Wednesday, June 20, 2007

Dateline: International Society of Theortical Psychology, Conference, York University, Toronto

Thanks to my very kind wife Mary who lent me her notebook computer, I am able to check email and update my blog while I'm here in Toronto at the ISTP 2007 Conference meeting at York University.

I usually enjoy attending academic conferences. As I have gotten older, however, I find I prefer interdisciplinary conferences like the one I am attending more than single discipline events in either religious studies or psychology. In large part it is because my own thinking tends to be interdisciplinary and synthetic (of course when I was a boy this resulted in my being told to pay attention and learn to finish this before I did that).

But I digress . . . (something familiar to all who know me. See.)

As an undergraduate I was told that an academic discipline offers us a framework within which to see both the world around us and ourselves. All disciplines have their own strengths and weakness to be sure, but if we commit ourselves to a discipline it will shape our thought and our view of reality. For me the hard part was learning that I had to accept the discipline of an academic field of inquiry (in my case first psychology, then theology) before I could not only see the world through it, but go beyond it to make the various connections that enrich life.

We are none of us born in a vacuum. Rather we live within a web of relationships. These relationships are not only in the here and now, but reach backwards into our personal and shared history. They also reach forward into the as yet to be revealed future. A human being then is a nexus--point at which human history, the history of others and our own personal history converge. To out the same thing differently: I am not my own, I own a debt of gratitude to those who came before me and made my life possible. And I owe a debt, in justice, to those who will come after me and our vulnerable to the decisions, for good and ill, that I make.

To live between gratitude and justice is then a common human experience. And it is also I think the challenge that I am called to live as an Orthodox Christian. I did not create the faith--it comes to me from outside of me as God's gift pasted down from generation to generation by faithful (and at times not so faithful) Orthodox Christians. And what they did for me, I must do for those who come after me--I must pass on the faith.

But stepping back for a moment I realize that gratitude and justice--or if one prefers grace and law--are not opposed to one another. Rather they interpenetrate.

Without a spirit of gratitude for those who have gone before me, I have no faith to past on in justice. But if I fail to pass on the faith or fail to pass it on accurately, I not only fail to fulfill the demands of justice to those who cannot protect themselves from my dereliction, I also show a decided lack of gratitude for the sacrifices of my ancestors according to the faith.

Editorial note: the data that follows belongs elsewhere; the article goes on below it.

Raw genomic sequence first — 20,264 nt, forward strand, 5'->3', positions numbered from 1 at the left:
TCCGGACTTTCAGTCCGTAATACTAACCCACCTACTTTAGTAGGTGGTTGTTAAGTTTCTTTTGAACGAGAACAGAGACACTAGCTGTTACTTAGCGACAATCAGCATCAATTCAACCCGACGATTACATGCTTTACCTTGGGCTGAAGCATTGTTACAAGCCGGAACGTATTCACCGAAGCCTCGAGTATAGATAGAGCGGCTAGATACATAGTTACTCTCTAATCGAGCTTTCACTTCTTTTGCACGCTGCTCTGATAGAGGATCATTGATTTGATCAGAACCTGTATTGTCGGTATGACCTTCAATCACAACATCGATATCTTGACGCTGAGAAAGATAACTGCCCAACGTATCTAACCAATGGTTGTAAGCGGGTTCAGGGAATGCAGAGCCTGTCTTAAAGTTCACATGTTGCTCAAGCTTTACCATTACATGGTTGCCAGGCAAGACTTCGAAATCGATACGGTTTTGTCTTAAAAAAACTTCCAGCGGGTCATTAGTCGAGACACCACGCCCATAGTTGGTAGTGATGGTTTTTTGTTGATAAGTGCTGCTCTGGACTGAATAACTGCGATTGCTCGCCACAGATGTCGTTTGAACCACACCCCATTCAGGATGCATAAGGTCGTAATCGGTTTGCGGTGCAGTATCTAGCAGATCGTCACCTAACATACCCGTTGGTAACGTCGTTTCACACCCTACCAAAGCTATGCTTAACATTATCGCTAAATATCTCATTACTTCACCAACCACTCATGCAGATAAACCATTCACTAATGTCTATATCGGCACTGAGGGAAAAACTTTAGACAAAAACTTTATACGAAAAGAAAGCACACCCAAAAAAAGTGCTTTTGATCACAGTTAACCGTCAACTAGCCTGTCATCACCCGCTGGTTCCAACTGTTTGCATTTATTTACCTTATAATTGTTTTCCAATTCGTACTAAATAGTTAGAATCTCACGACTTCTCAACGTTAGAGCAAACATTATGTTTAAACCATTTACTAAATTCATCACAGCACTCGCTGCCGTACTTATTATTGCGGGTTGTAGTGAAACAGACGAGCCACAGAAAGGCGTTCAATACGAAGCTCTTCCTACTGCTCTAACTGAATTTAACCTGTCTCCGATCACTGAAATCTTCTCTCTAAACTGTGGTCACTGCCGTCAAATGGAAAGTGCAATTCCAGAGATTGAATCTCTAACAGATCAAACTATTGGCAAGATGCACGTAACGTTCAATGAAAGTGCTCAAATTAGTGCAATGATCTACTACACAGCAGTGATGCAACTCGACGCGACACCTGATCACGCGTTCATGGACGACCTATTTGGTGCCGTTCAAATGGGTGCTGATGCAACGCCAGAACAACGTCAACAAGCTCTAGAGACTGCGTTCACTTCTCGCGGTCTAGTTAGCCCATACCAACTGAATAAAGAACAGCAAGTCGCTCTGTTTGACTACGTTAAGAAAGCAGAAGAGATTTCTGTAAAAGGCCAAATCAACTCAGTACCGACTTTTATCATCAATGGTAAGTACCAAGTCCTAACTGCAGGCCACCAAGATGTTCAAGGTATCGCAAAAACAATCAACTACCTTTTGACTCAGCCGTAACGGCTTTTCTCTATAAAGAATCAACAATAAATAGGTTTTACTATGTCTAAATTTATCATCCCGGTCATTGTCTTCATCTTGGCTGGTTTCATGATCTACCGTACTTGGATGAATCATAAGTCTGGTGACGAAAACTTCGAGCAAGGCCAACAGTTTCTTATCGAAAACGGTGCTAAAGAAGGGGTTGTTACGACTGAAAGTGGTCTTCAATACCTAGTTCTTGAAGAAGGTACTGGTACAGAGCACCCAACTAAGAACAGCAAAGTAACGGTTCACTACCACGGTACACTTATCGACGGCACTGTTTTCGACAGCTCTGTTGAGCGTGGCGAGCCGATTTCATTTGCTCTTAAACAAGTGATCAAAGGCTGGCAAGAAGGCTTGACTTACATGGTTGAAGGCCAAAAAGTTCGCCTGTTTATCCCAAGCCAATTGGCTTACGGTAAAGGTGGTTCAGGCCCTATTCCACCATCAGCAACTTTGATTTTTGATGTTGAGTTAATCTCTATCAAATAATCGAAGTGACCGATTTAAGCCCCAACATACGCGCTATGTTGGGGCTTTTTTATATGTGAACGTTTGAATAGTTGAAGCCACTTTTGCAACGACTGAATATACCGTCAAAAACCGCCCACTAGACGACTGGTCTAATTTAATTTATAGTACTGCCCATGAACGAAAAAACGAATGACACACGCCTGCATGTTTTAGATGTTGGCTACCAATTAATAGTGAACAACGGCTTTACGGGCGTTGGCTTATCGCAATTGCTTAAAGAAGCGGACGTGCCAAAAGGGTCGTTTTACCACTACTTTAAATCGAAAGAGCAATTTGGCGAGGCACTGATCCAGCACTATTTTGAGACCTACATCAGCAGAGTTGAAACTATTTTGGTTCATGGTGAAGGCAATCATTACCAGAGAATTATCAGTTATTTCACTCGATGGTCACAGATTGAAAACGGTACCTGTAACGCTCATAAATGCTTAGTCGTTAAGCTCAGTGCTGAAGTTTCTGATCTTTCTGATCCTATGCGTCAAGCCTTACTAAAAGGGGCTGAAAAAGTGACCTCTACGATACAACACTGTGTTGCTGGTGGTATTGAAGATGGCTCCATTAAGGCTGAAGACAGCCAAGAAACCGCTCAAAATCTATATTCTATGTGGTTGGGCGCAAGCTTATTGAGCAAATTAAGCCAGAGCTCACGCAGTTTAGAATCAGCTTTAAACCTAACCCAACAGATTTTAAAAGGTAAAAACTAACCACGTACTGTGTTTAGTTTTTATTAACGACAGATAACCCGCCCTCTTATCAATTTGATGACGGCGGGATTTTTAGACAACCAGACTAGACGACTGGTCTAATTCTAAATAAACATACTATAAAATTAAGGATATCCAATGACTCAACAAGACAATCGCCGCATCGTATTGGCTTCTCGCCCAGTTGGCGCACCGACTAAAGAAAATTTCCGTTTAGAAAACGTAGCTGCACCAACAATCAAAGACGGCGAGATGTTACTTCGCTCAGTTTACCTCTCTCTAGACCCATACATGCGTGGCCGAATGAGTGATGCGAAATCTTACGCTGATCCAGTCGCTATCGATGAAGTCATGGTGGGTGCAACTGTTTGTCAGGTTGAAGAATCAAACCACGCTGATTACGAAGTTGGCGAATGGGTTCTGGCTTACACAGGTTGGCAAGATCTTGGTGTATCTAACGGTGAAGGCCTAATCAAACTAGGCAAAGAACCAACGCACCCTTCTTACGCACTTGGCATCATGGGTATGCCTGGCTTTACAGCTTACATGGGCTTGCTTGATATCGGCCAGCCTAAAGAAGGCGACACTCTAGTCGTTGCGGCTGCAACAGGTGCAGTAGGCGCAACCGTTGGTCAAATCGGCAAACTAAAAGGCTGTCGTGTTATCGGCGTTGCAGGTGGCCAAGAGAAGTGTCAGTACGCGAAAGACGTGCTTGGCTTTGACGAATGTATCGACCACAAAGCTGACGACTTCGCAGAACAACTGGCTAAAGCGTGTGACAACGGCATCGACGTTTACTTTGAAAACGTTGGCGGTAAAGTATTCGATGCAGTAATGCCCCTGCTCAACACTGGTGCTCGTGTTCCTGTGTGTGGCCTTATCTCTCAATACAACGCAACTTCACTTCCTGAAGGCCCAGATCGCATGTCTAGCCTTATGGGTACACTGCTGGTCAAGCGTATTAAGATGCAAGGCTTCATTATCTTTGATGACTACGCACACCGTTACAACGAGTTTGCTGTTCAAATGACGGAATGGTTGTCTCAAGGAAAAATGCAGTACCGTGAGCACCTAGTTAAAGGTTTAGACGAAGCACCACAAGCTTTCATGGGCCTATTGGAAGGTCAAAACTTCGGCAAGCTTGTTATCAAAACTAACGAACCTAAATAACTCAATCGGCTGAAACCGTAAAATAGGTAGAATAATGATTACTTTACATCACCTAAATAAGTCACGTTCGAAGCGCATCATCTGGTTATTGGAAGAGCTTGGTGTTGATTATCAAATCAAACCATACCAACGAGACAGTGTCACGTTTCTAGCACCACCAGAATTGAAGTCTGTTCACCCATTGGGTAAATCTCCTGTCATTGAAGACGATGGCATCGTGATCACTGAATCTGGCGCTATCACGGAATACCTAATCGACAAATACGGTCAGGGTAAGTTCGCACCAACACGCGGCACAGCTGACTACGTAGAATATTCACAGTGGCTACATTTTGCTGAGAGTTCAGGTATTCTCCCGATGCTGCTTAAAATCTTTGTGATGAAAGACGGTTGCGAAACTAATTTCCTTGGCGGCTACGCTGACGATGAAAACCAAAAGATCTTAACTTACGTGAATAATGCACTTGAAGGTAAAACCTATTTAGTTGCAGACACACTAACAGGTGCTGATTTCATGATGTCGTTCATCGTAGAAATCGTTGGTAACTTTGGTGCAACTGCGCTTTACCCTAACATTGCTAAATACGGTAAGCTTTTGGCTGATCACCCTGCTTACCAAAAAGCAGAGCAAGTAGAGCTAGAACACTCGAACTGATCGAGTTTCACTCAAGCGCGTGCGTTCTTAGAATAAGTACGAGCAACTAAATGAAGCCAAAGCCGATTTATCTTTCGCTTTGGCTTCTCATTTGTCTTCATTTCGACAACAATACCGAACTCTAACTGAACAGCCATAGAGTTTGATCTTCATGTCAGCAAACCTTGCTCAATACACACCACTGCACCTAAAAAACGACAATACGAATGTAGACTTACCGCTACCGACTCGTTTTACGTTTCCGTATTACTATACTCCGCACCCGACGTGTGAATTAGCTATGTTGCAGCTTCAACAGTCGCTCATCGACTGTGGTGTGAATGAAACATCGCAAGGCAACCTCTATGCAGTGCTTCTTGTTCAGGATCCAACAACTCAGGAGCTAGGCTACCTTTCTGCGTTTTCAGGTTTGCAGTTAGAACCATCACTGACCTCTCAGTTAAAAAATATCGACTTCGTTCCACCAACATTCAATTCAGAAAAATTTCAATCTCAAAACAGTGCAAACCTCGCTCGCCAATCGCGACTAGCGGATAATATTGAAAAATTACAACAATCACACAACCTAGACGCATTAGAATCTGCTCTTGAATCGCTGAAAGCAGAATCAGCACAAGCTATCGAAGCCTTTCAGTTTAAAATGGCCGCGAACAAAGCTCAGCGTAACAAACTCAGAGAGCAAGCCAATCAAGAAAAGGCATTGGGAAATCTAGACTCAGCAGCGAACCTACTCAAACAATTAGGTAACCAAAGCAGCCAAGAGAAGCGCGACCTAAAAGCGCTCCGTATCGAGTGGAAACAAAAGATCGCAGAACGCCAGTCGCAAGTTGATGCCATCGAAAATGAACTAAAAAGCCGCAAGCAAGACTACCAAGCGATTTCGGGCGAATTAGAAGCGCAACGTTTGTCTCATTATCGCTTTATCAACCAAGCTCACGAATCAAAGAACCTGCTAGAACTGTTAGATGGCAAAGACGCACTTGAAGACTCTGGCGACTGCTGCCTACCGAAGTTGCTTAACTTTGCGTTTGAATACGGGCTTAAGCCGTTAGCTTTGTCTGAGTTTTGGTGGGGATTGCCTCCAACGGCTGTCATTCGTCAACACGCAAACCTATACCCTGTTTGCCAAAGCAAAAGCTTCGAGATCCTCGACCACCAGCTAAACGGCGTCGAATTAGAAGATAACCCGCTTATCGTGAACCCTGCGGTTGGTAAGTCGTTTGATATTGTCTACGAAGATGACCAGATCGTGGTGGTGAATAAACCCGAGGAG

And now back to my conference (where I am chairing a session and presenting a paper in about an hour)...

Having learned my academic disciplines of psychology and theology, I now work to establish connections between them both. In doing so I need to be careful least I sin against gratitude and justice in what I do. We forget sometimes that our lives as Orthodox Christians are simply an ordinary human lived in Christ. We are not exempt from the struggles and failures of the human family. Our task is very much like doing interdisciplinary (or now the NEW word, TRANSDISCIPLINARY) in academia--how can I bring about communion not only in the human family, but in my own life with all the different challenges and demands that it brings?

This challenge is the challenge of living a virtuous life. The virtuous person is not the one who does this or that good thing at the expense of other, equally, lesser or greater, good things. No, the virtuous person is the one who can find the point of balance among ALL the good things in his or her life. As I pointed out above, I can be just without being grateful--I cannot practice one virtue at the expense of others. Again, I must find balance in my life.

And this point of balance, precarious though it might be, is where happiness is found, is where communion is found, and no where else.

While, it is time to re-read my paper for the last time before I present. I finished it last night about 11.30 and only got it printed off this morning.

Pray for me, for my fellow presenter (an Muslim man presenting on the different forms of anger in Islam--I am looking forward to his talk with great joy) and for my listeners who, sadly,will have to listen to me.

In Christ our True God Who heals all our wounds and makes up that which is lacking in us,

+Fr Gregory

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